As the Indian judiciary and banks efforts to recover Rs 9,000 crore dues from billionaire Vijay Mallya reach a level of desperation, the liquor baron who is estimated to be worth about Rs 7,000 crore has indicated that he may not return to India at all.
"I do not feel the time is right. I feel passions are high. People need to think rationally," he said in an interview to the Sunday Guardian. In an indication he may even choose not to return at all, he has also said that he hoped that he would "return one day".
He said, loan defaults are a business matter and banks give out loans knowing the risk involved. "They decide, we don’t. Our own business was flourishing, but plummeted suddenly. Don’t make me the villain. I have the best intentions. I’m quiet because I fear my words will be twisted like of others," Mallya said.
On being asked he left country after being tipped off about the banks moving court, Mallya said it's a matter of interpretation and don't need anyone to tip hin off about anything. "I’ve never hidden any aspect about my life. I’m one of the most open people. I’m forced to go into hiding and that makes me sick," said Mallya.
"I am an Indian to the core. Of course I want to return," said Mallya in an interview.
But, he said the time is not right for him to return to India now as he has already been branded as a criminal, and will not get a fair chance to present his side.
Interestingly, the statement has come at a time when the Hyderabad Court has issued a non-bailable warrant againt Mallya. On Friday, the Hyderabad court issued a warrant after he failed to appear in a court here in connection with alleged dishonour of a cheque of Rs 50 lakh to GMR Hyderabad International Airport Ltd.
Cocking a snook at the Indian legal system and the tax payers at large, Mallya also said in the interview that he is an Indian to the core. "India has given me everything. It made me Vijay Mallya," he has said.Vijay Mallya
Interestingly, the statement has come at a time when the Hyderabad Court has issued a non-bailable warrant againt Mallya. On Friday, the court issued a warrant after he failed to appear in a court here in connection with the alleged dishonour of a cheque of Rs 50 lakh to GMR Hyderabad International Airport Ltd.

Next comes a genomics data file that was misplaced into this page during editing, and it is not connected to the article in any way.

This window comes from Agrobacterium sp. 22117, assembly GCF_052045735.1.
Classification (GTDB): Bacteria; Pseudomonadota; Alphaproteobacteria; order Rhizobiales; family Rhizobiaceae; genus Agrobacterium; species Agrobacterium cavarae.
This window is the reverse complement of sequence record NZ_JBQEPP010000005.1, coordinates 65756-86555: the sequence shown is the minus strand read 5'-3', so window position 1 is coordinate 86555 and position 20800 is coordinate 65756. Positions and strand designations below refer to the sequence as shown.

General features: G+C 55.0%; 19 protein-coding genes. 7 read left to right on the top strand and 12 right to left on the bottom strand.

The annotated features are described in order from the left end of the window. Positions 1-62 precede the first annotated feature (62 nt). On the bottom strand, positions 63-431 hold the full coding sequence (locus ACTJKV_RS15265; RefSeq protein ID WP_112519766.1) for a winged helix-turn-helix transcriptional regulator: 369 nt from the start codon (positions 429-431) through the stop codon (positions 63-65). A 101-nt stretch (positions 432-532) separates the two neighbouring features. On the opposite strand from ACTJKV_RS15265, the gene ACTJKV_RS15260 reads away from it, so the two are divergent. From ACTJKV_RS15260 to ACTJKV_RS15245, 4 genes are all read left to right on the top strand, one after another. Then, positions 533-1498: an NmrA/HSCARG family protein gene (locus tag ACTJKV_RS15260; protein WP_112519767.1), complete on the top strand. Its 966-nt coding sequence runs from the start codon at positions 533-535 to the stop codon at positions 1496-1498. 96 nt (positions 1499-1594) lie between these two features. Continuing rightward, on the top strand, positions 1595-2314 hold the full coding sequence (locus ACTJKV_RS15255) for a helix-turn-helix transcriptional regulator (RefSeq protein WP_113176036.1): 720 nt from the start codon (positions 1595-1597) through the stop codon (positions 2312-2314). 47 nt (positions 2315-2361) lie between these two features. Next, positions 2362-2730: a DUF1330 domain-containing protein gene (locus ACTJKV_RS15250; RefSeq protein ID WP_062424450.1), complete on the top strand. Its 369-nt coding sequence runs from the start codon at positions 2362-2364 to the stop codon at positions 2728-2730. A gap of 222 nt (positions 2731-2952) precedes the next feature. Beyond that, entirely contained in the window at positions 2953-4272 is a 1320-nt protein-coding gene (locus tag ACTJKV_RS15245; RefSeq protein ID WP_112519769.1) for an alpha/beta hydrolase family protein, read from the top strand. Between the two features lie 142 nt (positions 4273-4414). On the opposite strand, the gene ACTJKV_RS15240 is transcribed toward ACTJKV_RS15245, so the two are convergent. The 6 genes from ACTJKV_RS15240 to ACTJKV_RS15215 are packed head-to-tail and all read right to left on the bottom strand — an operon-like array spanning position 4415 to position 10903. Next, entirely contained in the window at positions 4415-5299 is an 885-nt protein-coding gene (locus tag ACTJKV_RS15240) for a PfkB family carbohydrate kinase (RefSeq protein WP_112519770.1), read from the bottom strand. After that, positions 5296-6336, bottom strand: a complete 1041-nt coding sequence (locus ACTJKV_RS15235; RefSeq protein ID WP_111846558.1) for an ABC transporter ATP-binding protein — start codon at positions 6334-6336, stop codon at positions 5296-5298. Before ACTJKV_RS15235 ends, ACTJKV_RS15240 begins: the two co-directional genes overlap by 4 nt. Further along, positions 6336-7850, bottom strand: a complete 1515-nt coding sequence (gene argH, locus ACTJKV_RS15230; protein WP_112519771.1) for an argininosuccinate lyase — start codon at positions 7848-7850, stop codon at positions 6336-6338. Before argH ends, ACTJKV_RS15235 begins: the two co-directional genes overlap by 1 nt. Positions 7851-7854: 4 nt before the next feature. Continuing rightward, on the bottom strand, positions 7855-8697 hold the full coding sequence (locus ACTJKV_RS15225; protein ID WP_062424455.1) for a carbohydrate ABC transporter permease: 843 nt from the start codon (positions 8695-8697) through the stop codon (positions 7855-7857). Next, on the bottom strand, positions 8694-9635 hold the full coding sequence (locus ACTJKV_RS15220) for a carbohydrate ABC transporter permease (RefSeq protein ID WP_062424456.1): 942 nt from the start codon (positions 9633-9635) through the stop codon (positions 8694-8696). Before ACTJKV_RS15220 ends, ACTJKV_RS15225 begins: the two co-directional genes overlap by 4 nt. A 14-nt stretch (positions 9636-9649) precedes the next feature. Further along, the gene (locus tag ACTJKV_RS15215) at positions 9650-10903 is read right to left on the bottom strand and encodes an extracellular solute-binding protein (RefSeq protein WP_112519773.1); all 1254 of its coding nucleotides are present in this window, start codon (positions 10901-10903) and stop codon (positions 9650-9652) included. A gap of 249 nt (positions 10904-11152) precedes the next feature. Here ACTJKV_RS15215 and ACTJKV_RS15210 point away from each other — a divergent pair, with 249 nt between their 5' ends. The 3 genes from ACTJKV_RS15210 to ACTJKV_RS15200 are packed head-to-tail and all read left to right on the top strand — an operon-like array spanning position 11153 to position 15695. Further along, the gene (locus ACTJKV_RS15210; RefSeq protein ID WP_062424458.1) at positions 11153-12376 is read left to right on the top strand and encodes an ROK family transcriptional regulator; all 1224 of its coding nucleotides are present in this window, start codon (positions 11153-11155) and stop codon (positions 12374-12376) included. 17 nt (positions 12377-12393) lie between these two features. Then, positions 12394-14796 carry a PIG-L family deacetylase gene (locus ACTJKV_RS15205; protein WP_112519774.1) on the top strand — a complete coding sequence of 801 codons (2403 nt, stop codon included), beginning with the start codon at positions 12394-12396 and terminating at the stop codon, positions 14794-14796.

The counsel for Mallya, who is at the centre of a raging controversy after he left the country amid continuing efforts by banks to recover dues totalling over Rs 9,000 crore of unpaid loans and interest, said he will move the high court seeking quashing of the non-bailable warrant (NBW).
The 14th Additional Chief Metropolitan Magistrate court issued the NBWs on March 10 against the now defunct now-defunct Kingfisher Airline, its chairman Vijay Mallya and another senior official of the company and posted the matter for 13 April.
GMR counsel G. Ashok Reddy said, “He (Mallya) and others were supposed to appear before the court on March 10. They did not appear.... Hence, court issued NBW order which has to be executed by 13 April.”
There are a total of 11 cases involving Rs 8 crore payment to GMR and the NBWs were issued in connection with a Rs 50-lakh bounced cheque, he said.
GMR Hyderabad International Airport Ltd, or GHIAL, which runs Hyderabad's Rajiv Gandhi International Airport, had filed a petition in the court seeking Mallya's prosecution for defaulting on payments and cheating them by allegedly issuing cheques that bounced.
Advocate H. Sudhakar Rao, appearing for Mallya said, “NBWs have been issued in this case. There are other cases going on wherein we have got orders from High Court dispensing with his (Mallya's) attendence.”
”I will be filing an application in the high court for quashing this order of issuing warrants,” Rao told PTI.
When contacted, GMR refused to comment on the issue saying the matter is sub-judice.
GHIAL in October 2012 had withdrawn a case over “bounced” cheques against Mallya after the airline agreed to pay the outstanding amount due to the airport operator.
The court had also then issued NBWs against five senior executives of the airline, including Mallya.
”After the case was withdrawn, only a part of the due amount was paid and later they defaulted after which 11 cases were now filed against the airline under provisions of the Negotiable Instruments Act,” sources said.
With inputs from PTI